Over the next 6 months we will be publishing on our blog Sir Ian Hamilton’s diary entries. In doing so we hope to provide an insight into the Anzac Campaign as it unfolded 100 years ago
: from the unsuccessful attempt by the British Navy to seize Constantinople, to the ANZAC invasion and right up until Hamilton’s removal as Commander of the Allied Mediterranean Expeditionary Force.
Sir Ian Hamilton Hume was appointed commander in chief of the Dardanelles Campaign by Lord Kitchener in March 1914. Over the next six months he kept a diary of his activities which reveals some of the highly complex issues facing the campaign , including the delivery of supplies and munitions and governing troops from India, Canada and Australia as well as the British force.
Hamilton himself was an energetic 62 year old with a long and distinguished military career that dated back to 1871 when he joined the Suffolk regiment. He had twice been recommended for a V.C. and had virtually lost the use of his left hand due to a war wound. During the Boer war he had served as Chief of Staff to Lord Kitchener and it was this relationship which was probably most responsible for his appointment in 1915.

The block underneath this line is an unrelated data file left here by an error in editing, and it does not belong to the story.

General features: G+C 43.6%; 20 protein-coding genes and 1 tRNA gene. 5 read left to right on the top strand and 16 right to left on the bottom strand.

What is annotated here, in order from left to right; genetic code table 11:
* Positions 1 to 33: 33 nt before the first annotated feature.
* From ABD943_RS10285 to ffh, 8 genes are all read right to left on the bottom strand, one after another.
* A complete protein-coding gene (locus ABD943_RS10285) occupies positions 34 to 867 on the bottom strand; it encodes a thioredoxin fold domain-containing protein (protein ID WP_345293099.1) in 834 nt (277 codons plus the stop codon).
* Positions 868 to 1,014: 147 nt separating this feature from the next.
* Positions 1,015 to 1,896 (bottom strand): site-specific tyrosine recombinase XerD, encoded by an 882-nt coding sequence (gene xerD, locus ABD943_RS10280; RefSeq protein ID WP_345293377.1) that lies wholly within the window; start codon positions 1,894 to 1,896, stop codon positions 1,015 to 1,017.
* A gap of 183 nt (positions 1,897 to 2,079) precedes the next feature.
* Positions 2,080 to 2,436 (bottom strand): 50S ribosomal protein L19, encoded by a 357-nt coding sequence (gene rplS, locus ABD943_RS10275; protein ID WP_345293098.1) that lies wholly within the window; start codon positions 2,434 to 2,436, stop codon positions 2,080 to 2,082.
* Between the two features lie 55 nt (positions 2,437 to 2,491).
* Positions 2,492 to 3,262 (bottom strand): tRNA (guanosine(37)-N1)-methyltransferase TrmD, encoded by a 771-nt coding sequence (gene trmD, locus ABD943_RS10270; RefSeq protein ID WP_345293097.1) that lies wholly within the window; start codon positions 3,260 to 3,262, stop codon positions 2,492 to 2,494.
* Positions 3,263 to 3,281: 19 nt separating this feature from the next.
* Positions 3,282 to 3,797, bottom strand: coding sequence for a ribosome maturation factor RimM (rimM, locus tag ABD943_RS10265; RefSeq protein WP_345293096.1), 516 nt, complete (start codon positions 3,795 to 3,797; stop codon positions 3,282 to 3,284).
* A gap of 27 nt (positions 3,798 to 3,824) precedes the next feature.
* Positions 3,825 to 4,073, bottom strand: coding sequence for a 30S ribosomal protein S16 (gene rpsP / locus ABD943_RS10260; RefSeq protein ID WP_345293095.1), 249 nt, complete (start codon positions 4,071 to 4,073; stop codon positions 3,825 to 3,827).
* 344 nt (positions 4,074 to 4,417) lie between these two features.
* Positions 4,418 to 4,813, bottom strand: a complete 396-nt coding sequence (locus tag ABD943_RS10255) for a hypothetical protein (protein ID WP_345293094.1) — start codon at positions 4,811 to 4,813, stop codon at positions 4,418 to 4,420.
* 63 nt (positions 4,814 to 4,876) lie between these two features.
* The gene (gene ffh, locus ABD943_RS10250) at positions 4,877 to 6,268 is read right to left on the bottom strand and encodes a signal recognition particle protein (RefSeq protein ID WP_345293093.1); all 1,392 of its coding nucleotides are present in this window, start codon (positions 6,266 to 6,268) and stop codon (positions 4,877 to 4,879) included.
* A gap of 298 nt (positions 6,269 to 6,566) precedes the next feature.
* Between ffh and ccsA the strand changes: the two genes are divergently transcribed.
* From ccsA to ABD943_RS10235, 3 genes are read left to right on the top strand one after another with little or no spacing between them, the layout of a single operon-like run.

We are also hoping this project will generate comments on the Commander’s activities and where possible insights into how his actions affected troops on the ground, and link these to our other posts relating to soldiers from the Sydney suburb of Parramatta and Western Sydney.
Ian Hamilton, Gallipoli Diary, Volume 1, George H Doran, New York, 1920